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Beware store makeup samples that may harbor hidden bacteria

A woman is suing the popular cosmetics store chain Sephora, claiming she "got the herpes virus from sampling lipstick," "without warning of the risk of getting herpes and other diseases" from trying on makeup samples at the store.

"It's absolutely possible," Dr. Whitney Bowe, a dermatologist, told TODAY national investigative correspondent Jeff Rossen. "You can catch the herpes simplex virus from an inanimate object such as lipstick. In fact, that virus can survive on the surface of a lipstick tube for up to a week."

Watch Jeff Rossen on NBC Nightly News with Lester Holt for more

Bowe added that it's not just herpes; makeup samples can make you sick any number of ways.

The Rossen Reports team went undercover at popular stores, collecting samples of makeup testers with sterile swabs, then sending them to a certified microbiology lab for testing. The results were revealing.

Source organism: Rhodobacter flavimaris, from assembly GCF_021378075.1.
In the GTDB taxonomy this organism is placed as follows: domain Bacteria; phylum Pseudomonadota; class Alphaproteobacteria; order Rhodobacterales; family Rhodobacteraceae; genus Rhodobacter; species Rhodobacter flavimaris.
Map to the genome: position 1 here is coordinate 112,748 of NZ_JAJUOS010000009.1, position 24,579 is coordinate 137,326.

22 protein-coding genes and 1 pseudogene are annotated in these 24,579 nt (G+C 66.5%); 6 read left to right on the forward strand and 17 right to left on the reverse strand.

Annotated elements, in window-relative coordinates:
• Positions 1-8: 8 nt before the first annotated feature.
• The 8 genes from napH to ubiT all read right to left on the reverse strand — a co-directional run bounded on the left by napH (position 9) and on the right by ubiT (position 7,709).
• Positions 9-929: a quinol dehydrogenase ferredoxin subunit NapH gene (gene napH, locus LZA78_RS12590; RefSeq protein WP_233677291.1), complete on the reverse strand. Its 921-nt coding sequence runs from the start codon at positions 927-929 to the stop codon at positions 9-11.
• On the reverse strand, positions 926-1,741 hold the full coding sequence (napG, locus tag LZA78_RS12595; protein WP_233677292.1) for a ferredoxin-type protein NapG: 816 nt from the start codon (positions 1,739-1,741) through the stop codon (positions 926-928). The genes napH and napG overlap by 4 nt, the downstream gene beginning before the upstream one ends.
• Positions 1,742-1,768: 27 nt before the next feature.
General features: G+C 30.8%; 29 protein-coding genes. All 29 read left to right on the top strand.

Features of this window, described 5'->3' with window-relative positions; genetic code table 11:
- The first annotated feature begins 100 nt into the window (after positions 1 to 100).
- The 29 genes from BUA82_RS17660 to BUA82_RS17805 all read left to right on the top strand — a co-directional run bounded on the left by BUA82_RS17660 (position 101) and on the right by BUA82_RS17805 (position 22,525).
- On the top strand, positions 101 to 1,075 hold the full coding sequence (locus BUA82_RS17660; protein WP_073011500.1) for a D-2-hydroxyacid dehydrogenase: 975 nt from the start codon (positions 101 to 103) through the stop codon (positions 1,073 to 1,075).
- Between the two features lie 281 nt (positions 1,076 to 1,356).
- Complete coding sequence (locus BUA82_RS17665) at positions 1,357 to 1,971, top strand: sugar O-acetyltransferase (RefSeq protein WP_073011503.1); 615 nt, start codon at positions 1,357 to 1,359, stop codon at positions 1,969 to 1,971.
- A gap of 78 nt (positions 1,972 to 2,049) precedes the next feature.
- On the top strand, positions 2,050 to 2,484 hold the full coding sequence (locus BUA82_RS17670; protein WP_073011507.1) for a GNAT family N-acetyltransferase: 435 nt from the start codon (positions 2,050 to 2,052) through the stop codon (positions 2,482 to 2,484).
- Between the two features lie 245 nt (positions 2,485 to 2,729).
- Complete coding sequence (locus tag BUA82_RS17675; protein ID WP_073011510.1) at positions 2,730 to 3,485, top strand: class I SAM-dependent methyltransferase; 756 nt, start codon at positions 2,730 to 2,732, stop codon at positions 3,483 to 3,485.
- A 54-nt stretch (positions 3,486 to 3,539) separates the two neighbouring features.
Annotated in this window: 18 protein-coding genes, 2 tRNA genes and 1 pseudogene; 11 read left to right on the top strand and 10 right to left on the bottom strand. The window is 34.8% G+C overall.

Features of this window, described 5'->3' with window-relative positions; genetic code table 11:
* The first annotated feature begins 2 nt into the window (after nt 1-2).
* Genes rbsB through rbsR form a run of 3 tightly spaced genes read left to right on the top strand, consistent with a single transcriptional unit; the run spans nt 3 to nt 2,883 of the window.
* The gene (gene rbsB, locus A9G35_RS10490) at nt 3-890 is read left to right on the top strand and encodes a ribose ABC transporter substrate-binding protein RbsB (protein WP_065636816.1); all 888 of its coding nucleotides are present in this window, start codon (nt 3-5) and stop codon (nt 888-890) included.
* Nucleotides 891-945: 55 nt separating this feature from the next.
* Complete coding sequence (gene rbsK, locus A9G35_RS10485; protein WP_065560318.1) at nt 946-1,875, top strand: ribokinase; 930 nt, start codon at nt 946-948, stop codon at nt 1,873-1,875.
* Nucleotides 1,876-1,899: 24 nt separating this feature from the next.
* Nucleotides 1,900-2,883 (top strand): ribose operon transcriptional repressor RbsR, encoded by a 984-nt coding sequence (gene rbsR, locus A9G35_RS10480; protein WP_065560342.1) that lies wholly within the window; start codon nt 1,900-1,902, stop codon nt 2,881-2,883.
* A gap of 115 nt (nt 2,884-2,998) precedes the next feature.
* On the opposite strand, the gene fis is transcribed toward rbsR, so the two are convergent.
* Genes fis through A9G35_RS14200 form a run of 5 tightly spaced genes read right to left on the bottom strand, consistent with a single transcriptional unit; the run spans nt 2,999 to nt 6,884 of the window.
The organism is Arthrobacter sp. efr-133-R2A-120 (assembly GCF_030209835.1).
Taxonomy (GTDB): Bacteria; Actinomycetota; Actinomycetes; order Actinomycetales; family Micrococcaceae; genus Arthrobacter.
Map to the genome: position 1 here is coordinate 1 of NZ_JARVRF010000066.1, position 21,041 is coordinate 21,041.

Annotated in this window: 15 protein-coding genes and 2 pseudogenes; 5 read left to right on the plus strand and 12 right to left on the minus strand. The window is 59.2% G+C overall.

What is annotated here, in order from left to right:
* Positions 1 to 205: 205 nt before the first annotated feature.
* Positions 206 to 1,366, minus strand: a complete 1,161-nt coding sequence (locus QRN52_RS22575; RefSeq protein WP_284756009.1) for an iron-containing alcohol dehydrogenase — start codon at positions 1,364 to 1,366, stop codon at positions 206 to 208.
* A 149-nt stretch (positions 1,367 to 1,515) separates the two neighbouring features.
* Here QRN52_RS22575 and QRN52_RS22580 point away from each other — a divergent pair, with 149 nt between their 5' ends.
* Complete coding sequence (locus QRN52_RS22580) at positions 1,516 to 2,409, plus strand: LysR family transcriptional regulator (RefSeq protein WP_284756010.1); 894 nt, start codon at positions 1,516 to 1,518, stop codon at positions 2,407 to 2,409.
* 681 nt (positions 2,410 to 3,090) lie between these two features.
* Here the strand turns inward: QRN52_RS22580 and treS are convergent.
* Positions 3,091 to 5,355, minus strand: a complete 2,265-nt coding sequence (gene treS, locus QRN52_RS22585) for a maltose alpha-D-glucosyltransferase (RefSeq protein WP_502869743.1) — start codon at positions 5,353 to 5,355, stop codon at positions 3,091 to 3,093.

At all three stores the Rossen Reports team tested, some samples came back with harmful bacteria, including E. coli and Klebsiella pneumoniae, two types of bacteria normally found in the intestinal tract that are expelled with feces. "You could literally be applying and smearing someone else's fecal matter directly onto your lips," Bowe said.

Could store sample makeup make you sick? 5:18

Some samples from all three stores also tested positive for Staphylococcus aureus, which can cause very serious infections, boils and lesions, especially if you have an open cut on your skin or lips, or it gets in your eyes.

Sephora told NBC News "the health and safety of our clients is our foremost priority" and their "testers are regularly sanitized, replaced and replenished." They also said they follow "best practices in our stores" and "offer many other ways for clients to test products."

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Ulta said, "The health and safety of our guests is a top priority … We encourage and support sanitary trial by offering items like cleansers and disposable makeup applicators...."

Macy's declined to comment.

"If you're itching to try, then at least use the makeup on the top of your hand as opposed to using it close to your eyes or your lips, because those areas are much more vulnerable to infection," Bowe said.

If you don't want to test makeup samples at the store, experts say you can buy the product and try it at home; if you don't like it, many stores will let you return the item for a full refund.

To suggest a topic for an upcoming investigation, visit the Rossen Reports Facebook page.